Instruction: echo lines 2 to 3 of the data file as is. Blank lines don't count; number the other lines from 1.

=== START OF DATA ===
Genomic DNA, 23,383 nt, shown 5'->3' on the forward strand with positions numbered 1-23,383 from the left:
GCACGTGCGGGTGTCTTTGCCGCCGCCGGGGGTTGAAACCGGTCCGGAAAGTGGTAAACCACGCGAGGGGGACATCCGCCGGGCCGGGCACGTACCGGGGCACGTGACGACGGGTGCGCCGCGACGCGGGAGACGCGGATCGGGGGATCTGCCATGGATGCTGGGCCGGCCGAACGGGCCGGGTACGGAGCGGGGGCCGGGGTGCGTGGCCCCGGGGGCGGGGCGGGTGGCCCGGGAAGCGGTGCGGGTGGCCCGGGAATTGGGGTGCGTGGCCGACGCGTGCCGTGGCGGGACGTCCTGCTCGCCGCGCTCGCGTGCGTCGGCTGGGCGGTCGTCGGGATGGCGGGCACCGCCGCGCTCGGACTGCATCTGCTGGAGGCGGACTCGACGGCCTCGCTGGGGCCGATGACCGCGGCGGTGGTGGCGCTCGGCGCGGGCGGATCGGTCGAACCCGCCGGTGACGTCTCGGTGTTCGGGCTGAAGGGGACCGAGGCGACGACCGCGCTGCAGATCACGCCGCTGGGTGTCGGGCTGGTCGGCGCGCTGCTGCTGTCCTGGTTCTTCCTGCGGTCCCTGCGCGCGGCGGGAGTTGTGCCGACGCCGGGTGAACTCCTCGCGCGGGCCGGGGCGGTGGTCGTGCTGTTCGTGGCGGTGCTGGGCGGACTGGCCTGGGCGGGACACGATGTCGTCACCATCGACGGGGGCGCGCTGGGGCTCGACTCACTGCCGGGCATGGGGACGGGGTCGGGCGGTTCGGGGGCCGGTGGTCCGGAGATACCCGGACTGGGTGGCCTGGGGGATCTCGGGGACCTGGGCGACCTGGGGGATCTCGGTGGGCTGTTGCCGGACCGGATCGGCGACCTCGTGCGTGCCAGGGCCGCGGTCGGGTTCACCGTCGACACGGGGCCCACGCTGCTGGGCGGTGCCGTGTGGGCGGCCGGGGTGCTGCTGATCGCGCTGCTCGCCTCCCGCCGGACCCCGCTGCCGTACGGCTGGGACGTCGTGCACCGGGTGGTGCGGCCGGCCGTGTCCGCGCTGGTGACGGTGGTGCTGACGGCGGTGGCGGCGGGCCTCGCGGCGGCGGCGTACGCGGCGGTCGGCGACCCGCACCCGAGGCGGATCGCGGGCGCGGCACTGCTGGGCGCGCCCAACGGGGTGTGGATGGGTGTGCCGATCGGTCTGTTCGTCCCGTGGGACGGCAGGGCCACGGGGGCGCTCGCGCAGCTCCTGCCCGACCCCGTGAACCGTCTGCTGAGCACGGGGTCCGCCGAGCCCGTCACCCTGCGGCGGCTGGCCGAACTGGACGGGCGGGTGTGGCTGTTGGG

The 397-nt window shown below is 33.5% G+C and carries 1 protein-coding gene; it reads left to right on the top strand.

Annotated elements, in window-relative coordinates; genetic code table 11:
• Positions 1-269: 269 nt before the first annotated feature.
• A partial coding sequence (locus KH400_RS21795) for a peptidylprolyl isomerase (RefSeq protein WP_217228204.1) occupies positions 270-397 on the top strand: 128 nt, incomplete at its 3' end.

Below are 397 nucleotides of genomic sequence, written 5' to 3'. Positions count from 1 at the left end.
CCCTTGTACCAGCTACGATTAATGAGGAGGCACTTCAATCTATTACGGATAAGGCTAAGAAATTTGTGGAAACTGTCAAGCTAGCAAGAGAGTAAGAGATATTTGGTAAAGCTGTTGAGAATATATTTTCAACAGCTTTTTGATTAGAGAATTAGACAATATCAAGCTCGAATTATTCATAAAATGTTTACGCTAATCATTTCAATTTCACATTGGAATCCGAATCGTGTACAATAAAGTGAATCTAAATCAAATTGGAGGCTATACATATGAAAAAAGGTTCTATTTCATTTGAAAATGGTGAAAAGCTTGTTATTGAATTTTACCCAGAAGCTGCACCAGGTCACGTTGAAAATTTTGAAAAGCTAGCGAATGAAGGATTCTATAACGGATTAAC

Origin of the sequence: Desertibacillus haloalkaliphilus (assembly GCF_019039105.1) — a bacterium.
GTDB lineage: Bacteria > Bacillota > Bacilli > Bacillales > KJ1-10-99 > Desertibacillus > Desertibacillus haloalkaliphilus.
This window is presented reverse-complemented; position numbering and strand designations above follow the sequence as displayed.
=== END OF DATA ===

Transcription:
GCACGTGCGGGTGTCTTTGCCGCCGCCGGGGGTTGAAACCGGTCCGGAAAGTGGTAAACCACGCGAGGGGGACATCCGCCGGGCCGGGCACGTACCGGGGCACGTGACGACGGGTGCGCCGCGACGCGGGAGACGCGGATCGGGGGATCTGCCATGGATGCTGGGCCGGCCGAACGGGCCGGGTACGGAGCGGGGGCCGGGGTGCGTGGCCCCGGGGGCGGGGCGGGTGGCCCGGGAAGCGGTGCGGGTGGCCCGGGAATTGGGGTGCGTGGCCGACGCGTGCCGTGGCGGGACGTCCTGCTCGCCGCGCTCGCGTGCGTCGGCTGGGCGGTCGTCGGGATGGCGGGCACCGCCGCGCTCGGACTGCATCTGCTGGAGGCGGACTCGACGGCCTCGCTGGGGCCGATGACCGCGGCGGTGGTGGCGCTCGGCGCGGGCGGATCGGTCGAACCCGCCGGTGACGTCTCGGTGTTCGGGCTGAAGGGGACCGAGGCGACGACCGCGCTGCAGATCACGCCGCTGGGTGTCGGGCTGGTCGGCGCGCTGCTGCTGTCCTGGTTCTTCCTGCGGTCCCTGCGCGCGGCGGGAGTTGTGCCGACGCCGGGTGAACTCCTCGCGCGGGCCGGGGCGGTGGTCGTGCTGTTCGTGGCGGTGCTGGGCGGACTGGCCTGGGCGGGACACGATGTCGTCACCATCGACGGGGGCGCGCTGGGGCTCGACTCACTGCCGGGCATGGGGACGGGGTCGGGCGGTTCGGGGGCCGGTGGTCCGGAGATACCCGGACTGGGTGGCCTGGGGGATCTCGGGGACCTGGGCGACCTGGGGGATCTCGGTGGGCTGTTGCCGGACCGGATCGGCGACCTCGTGCGTGCCAGGGCCGCGGTCGGGTTCACCGTCGACACGGGGCCCACGCTGCTGGGCGGTGCCGTGTGGGCGGCCGGGGTGCTGCTGATCGCGCTGCTCGCCTCCCGCCGGACCCCGCTGCCGTACGGCTGGGACGTCGTGCACCGGGTGGTGCGGCCGGCCGTGTCCGCGCTGGTGACGGTGGTGCTGACGGCGGTGGCGGCGGGCCTCGCGGCGGCGGCGTACGCGGCGGTCGGCGACCCGCACCCGAGGCGGATCGCGGGCGCGGCACTGCTGGGCGCGCCCAACGGGGTGTGGATGGGTGTGCCGATCGGTCTGTTCGTCCCGTGGGACGGCAGGGCCACGGGGGCGCTCGCGCAGCTCCTGCCCGACCCCGTGAACCGTCTGCTGAGCACGGGGTCCGCCGAGCCCGTCACCCTGCGGCGGCTGGCCGAACTGGACGGGCGGGTGTGGCTGTTGGG

The 397-nt window shown below is 33.5% G+C and carries 1 protein-coding gene; it reads left to right on the top strand.